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Thames Water fined another £4m for lack of maintenance

22 Nov 21 Thames Water says that it has stepped up its maintenance operations in response to a litany of sewer failures that have cost it more than £30m in fines over the last four years.

Thames Water fixes a leak
Thames Water fixes a leak

Thames Water Utilities was fined £4m last week for discharging an estimated half a million litres of raw sewage into the Seacourt and Hinksey streams in Oxford. The water company was also ordered to pay the prosecution costs in the sum of £90,713.

The discharge took place in July 2016. It lasted approximately 30 hours and flowed for at least 3.5km along the streams, through a pub garden and past community allotments. The Environment Agency reckons it was responsible for the death of up to 3,000 fish.

The court heard how the company had failed to carry out essential maintenance to prevent blockages in a sewer that it already knew was vulnerable to blockages. It had no system in place to identify blockages or pollution occurring and instead relied on observations by members of the public.

Judge Francis Sheridan said the failings in this case were “frankly embarrassing”.

The incident was reported to the Environment Agency by canoeists who found themselves paddling in sewage amongst dead fish. Environment Agency officers attended the scene and traced the pollution to its source.

Robert Davis, an attending Environment Agency senior officer, said: “It was quite horrific. Sewage pollution was bank to bank and there was a foul stench of raw sewage. When we traced the source we found a waterfall of raw sewage discharging via a pipe into the streams.”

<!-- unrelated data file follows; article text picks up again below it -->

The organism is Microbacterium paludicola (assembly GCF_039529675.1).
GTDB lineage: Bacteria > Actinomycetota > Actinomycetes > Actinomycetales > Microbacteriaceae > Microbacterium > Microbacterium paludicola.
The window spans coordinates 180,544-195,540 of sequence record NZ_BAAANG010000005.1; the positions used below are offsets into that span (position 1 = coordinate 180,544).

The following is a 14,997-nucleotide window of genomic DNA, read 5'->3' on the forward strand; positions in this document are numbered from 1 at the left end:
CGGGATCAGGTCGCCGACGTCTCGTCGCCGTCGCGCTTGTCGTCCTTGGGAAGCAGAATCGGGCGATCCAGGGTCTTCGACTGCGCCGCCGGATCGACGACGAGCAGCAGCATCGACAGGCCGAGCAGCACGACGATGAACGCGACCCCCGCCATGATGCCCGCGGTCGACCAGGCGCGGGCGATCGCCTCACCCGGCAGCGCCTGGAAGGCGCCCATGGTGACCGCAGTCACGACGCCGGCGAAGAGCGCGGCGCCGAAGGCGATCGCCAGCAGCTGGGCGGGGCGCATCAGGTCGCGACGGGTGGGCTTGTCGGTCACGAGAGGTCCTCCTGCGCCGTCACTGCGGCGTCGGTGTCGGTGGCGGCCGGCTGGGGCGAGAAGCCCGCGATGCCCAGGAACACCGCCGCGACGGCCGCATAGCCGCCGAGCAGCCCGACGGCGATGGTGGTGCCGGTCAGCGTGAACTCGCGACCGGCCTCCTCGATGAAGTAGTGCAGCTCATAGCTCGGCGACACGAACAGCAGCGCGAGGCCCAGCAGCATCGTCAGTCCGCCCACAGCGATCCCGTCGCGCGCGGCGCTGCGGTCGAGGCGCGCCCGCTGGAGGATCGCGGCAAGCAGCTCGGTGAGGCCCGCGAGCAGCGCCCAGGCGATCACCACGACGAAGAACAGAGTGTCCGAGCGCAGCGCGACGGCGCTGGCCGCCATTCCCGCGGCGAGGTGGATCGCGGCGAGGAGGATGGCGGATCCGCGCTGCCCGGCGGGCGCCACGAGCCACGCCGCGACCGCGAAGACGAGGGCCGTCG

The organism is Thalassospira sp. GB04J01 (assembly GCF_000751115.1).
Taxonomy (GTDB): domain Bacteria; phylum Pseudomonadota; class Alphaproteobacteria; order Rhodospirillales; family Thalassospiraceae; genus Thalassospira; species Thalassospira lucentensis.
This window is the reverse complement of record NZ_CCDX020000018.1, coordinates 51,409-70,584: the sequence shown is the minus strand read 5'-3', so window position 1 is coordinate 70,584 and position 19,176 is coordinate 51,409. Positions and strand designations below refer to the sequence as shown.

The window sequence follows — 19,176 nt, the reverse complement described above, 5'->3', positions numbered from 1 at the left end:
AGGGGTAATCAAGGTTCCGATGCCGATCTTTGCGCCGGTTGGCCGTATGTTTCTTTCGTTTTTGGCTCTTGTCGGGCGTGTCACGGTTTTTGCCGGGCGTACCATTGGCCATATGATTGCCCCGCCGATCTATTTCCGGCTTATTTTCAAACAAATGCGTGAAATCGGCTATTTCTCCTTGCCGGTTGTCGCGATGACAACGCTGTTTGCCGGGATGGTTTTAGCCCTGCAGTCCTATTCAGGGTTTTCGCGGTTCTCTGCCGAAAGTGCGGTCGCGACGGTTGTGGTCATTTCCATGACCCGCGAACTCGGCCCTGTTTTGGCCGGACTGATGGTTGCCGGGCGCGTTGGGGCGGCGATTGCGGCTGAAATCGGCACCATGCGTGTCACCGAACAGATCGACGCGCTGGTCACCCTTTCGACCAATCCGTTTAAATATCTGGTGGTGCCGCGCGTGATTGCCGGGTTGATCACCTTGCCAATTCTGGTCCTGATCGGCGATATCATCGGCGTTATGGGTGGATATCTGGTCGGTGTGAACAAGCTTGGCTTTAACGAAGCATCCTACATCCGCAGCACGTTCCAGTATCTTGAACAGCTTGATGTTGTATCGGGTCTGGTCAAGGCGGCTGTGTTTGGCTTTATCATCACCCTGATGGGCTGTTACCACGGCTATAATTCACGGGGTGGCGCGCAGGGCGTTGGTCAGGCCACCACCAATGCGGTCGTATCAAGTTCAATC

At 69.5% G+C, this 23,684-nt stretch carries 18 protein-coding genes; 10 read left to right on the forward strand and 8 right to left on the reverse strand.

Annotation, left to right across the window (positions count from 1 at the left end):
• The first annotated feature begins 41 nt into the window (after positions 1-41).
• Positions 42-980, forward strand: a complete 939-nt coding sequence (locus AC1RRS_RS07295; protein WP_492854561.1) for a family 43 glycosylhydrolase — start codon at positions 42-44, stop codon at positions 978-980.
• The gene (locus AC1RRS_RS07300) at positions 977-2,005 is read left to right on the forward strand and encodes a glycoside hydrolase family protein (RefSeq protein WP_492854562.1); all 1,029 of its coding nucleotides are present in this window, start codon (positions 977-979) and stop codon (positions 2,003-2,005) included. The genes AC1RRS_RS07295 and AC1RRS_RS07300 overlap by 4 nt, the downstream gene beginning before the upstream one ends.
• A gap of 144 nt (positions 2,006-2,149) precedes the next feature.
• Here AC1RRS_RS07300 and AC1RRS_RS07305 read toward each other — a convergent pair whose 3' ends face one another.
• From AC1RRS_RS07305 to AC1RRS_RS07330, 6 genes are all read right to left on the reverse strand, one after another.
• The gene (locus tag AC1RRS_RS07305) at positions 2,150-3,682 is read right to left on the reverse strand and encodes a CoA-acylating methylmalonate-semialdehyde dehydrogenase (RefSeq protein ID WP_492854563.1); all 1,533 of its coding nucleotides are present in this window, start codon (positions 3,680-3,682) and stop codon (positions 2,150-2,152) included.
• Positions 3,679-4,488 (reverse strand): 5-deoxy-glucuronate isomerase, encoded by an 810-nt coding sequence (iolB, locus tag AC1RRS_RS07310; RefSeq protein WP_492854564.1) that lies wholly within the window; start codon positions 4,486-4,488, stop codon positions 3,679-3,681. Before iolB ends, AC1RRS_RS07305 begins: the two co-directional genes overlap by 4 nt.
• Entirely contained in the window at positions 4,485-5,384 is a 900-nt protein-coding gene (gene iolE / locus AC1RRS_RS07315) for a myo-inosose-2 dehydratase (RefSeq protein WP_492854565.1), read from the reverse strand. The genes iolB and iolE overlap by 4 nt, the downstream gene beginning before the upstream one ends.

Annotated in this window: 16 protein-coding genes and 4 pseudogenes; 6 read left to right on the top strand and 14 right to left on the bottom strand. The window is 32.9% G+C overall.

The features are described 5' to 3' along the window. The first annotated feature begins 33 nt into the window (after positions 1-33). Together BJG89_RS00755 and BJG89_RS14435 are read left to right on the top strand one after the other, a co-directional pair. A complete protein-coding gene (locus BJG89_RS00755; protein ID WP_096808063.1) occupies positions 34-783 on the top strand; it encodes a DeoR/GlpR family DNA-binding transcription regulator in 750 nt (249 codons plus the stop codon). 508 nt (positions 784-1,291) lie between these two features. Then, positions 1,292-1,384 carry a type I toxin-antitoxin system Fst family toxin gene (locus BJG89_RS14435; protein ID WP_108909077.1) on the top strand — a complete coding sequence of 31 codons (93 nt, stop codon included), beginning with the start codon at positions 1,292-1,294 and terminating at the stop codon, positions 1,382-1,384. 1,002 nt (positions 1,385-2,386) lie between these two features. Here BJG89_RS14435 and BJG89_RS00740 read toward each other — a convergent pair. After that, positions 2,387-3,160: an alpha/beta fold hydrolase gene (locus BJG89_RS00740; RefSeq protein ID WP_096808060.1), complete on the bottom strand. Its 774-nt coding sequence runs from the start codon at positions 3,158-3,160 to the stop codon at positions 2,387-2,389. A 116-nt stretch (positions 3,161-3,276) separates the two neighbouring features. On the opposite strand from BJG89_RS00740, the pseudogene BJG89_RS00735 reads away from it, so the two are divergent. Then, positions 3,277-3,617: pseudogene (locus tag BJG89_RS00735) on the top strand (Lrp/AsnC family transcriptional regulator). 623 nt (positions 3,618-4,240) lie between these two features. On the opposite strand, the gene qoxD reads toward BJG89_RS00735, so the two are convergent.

The court also heard that during a major sewer renewal project in 2012, Thames Water opted for a solution which saved them millions of pounds and but critically relied on a six-monthly cleaning of the sewer to prevent blockages. But it never bothered with adequate maintenance. The criminal investigation revealed that Thames Water had failed to maintain this high risk section of sewer for at least 16 years.

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The Environment Agency had previously issued Thames Water with two formal warnings following earlier pollution from the same discharge point due to an earlier blockage in February and March 2012.

The court was told how the water company failed to disclose highly relevant documents, including a maintenance manual, until the 11th hour and only after members of the public had brought one of them to the attention of the Environment Agency.

This latest conviction brings the total amount of fines levied against Thames Water since 2017 to £32.4m for 11 cases of water pollution across Oxfordshire, Berkshire and Buckinghamshire.

Thames Water insisted that things had things changed at the company. Sustainability director Richard Aylard said: “We are deeply sorry for this incident in 2016 and the entirely unacceptable pollution that was caused to the Seacourt Stream, following a blockage of our sewer. We pleaded guilty at the first opportunity and accept the judgement of the court that we failed badly by not inspecting and cleaning this part of the sewer system.

“But things have changed. As part of the comprehensive turnaround programme launched by our new chief executive we are doing five times as much sewer cleaning as we were in 2016.”

Sarah Bentley took over as chief executive in September 2020, replacing Steve Robertson, who was sacked in May 2019 with a £2.8m pay-off.

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